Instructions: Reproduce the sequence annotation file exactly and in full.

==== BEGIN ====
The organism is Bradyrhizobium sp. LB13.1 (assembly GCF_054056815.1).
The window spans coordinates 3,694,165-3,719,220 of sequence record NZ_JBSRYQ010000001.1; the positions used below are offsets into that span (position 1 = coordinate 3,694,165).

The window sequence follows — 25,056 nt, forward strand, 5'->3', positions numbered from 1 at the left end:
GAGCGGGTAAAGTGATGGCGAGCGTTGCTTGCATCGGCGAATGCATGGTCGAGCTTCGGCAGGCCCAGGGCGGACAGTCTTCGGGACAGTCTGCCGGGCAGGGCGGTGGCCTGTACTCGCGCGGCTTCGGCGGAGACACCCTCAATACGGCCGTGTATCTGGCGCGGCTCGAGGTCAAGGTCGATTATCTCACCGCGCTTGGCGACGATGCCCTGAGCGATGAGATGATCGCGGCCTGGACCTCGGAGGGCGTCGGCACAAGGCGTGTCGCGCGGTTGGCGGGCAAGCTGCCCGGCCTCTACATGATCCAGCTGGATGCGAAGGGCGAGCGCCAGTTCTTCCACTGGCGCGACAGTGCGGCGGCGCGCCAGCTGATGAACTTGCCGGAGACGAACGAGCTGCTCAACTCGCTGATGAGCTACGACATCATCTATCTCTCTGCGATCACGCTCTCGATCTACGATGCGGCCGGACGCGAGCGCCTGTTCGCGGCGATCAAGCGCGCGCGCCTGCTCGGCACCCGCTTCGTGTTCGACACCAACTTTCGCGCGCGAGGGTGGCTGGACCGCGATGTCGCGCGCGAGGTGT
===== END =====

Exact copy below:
The organism is Bradyrhizobium sp. LB13.1 (assembly GCF_054056815.1).
The window spans coordinates 3,694,165-3,719,220 of sequence record NZ_JBSRYQ010000001.1; the positions used below are offsets into that span (position 1 = coordinate 3,694,165).

The window sequence follows — 25,056 nt, forward strand, 5'->3', positions numbered from 1 at the left end:
GAGCGGGTAAAGTGATGGCGAGCGTTGCTTGCATCGGCGAATGCATGGTCGAGCTTCGGCAGGCCCAGGGCGGACAGTCTTCGGGACAGTCTGCCGGGCAGGGCGGTGGCCTGTACTCGCGCGGCTTCGGCGGAGACACCCTCAATACGGCCGTGTATCTGGCGCGGCTCGAGGTCAAGGTCGATTATCTCACCGCGCTTGGCGACGATGCCCTGAGCGATGAGATGATCGCGGCCTGGACCTCGGAGGGCGTCGGCACAAGGCGTGTCGCGCGGTTGGCGGGCAAGCTGCCCGGCCTCTACATGATCCAGCTGGATGCGAAGGGCGAGCGCCAGTTCTTCCACTGGCGCGACAGTGCGGCGGCGCGCCAGCTGATGAACTTGCCGGAGACGAACGAGCTGCTCAACTCGCTGATGAGCTACGACATCATCTATCTCTCTGCGATCACGCTCTCGATCTACGATGCGGCCGGACGCGAGCGCCTGTTCGCGGCGATCAAGCGCGCGCGCCTGCTCGGCACCCGCTTCGTGTTCGACACCAACTTTCGCGCGCGAGGGTGGCTGGACCGCGATGTCGCGCGCGAGGTGT